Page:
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Correspondence to: Lu-Nan Yan, MD, PhD, Department of Liver and Vascular Surgery, West China Hospital, Sichuan University, Chengdu 610041, Sichuan Province, China. moc.621@021nanulnay
Telephone: +86-28-85422469 Fax: +86-28-85422469
AIM: To retrospectively investigate microsurgical hepatic artery (HA) reconstruction and management of hepatic thrombosis in adult-to-adult living donor liver transplantation (A-A LDLT).
METHODS: From January 2001 to September 2009, 182 recipients with end-stage liver disease underwent A-A LDLT. Ten of these patients received dual grafts. The 157 men and 25 women had an age range of 18 to 68 years (mean age, 42 years). Microsurgical techniques and running sutures with back-wall first techniques were performed in all arterial reconstructions under surgical loupes (3.5 ×) by a group of vascular surgeons. Intimal dissections were resolved by interposition of the great saphenous vein (GSV) between the donor right hepatic artery (RHA) and recipient common HA (3 cases) or abdominal aorta (AA) (2 cases), by interposition of cryopreserved iliac vessels between the donor RHA and recipient AA (2 cases).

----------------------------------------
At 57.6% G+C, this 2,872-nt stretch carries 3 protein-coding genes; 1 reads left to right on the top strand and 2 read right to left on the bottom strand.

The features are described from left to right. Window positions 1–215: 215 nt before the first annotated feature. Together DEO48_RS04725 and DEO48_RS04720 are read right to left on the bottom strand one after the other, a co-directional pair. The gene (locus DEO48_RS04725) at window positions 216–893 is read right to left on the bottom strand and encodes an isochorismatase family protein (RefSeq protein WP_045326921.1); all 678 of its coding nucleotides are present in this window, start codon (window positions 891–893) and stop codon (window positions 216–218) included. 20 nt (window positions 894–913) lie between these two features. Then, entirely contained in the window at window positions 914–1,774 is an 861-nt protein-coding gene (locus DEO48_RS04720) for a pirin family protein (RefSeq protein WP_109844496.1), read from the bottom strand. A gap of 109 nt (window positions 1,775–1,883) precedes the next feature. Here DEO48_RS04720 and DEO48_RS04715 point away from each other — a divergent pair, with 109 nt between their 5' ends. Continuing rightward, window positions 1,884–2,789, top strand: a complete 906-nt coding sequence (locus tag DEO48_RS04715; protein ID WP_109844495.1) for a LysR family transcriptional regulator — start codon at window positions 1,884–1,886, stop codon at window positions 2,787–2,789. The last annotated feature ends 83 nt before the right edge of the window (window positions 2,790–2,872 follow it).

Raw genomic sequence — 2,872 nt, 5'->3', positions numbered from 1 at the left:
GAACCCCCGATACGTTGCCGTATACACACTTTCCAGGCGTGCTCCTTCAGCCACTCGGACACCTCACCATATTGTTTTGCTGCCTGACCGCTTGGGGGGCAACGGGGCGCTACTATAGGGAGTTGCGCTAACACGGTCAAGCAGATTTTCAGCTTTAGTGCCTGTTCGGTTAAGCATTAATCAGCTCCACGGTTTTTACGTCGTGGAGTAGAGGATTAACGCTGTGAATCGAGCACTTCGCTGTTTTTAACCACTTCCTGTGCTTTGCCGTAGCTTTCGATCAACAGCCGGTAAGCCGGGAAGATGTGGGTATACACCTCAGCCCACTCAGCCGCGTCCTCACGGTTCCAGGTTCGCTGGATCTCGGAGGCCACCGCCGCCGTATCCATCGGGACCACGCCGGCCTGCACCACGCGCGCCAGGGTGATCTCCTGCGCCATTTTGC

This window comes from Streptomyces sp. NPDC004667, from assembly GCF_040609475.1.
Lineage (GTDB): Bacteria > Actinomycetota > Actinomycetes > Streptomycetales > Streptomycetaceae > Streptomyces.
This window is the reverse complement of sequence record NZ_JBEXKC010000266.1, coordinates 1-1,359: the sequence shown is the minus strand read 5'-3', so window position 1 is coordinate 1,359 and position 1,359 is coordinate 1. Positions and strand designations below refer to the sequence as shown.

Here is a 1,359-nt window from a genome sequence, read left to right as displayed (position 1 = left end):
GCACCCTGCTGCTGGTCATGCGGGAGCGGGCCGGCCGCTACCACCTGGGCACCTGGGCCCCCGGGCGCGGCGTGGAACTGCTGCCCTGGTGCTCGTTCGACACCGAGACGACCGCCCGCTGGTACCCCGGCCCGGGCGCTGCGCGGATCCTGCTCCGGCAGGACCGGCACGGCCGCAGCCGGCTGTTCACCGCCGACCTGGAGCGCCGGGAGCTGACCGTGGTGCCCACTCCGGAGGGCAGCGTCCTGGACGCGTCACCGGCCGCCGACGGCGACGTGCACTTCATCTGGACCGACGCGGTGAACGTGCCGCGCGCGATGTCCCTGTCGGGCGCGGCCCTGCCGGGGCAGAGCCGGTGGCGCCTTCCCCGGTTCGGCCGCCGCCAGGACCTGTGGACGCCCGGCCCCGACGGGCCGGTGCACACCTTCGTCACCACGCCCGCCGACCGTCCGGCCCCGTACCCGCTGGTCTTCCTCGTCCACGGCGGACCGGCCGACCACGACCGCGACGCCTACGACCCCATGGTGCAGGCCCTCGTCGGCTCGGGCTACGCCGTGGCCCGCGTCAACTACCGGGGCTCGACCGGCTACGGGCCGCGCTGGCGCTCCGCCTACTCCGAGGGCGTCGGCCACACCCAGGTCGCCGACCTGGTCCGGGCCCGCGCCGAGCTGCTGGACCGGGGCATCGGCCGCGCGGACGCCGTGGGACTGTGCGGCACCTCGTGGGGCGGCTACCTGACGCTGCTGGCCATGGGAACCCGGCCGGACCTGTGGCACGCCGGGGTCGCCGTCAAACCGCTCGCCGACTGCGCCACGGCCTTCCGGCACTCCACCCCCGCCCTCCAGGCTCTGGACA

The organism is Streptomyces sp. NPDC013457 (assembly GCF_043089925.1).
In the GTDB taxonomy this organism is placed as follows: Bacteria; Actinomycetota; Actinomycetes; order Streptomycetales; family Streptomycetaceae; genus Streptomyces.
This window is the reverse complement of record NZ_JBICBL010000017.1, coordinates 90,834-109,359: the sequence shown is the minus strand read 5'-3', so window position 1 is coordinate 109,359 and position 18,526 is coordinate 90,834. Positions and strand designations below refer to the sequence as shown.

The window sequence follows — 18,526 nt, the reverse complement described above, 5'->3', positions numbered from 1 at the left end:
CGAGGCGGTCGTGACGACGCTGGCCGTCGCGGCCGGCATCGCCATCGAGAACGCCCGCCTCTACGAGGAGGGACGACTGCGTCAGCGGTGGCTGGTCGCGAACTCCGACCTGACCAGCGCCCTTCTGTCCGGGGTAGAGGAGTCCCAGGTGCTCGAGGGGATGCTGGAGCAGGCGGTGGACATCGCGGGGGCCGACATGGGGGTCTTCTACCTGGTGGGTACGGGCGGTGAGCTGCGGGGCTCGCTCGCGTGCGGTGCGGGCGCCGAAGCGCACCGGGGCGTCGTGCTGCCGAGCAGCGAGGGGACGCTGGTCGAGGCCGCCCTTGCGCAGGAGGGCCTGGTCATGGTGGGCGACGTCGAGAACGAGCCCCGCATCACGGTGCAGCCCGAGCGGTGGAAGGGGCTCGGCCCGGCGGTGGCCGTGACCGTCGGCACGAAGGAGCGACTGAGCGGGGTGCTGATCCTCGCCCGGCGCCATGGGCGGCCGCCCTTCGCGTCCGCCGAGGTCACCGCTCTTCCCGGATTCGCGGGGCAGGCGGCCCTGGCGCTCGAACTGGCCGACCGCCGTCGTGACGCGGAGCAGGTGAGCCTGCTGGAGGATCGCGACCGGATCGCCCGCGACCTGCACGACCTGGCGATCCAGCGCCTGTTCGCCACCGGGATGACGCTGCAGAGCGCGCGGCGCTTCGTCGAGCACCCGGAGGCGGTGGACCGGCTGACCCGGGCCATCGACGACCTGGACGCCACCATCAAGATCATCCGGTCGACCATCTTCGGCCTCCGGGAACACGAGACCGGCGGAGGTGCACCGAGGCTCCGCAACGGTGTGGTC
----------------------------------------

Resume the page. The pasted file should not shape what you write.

RESULTS: In the 58 incipient patients in this series, hepatic arterial thrombosis (HAT) was encountered in 4 patients, and was not observed in 124 consecutive cases (total 192 grafts, major incidence, 2.08%). All cases of HAT were suspected by routine color Doppler ultrasonographic examination and confirmed by contrast-enhanced ultrasound and hepatic angiography. Of these cases of HAT, two occurred on the 1st and 7th d, respectively, following A-A LDLT, and were immediately revascularized with GSV between the graft and recipient AA. HAT in one patient occurred on the 46th postoperative day with no symptoms, and the remaining case of HAT occurred on the 3rd d following A-A LDLT, and was cured by thrombolytic therapy combined with an anticoagulant but died of multiorgan failure on the 36th d after A-A LDLT. No deaths were related to HAT.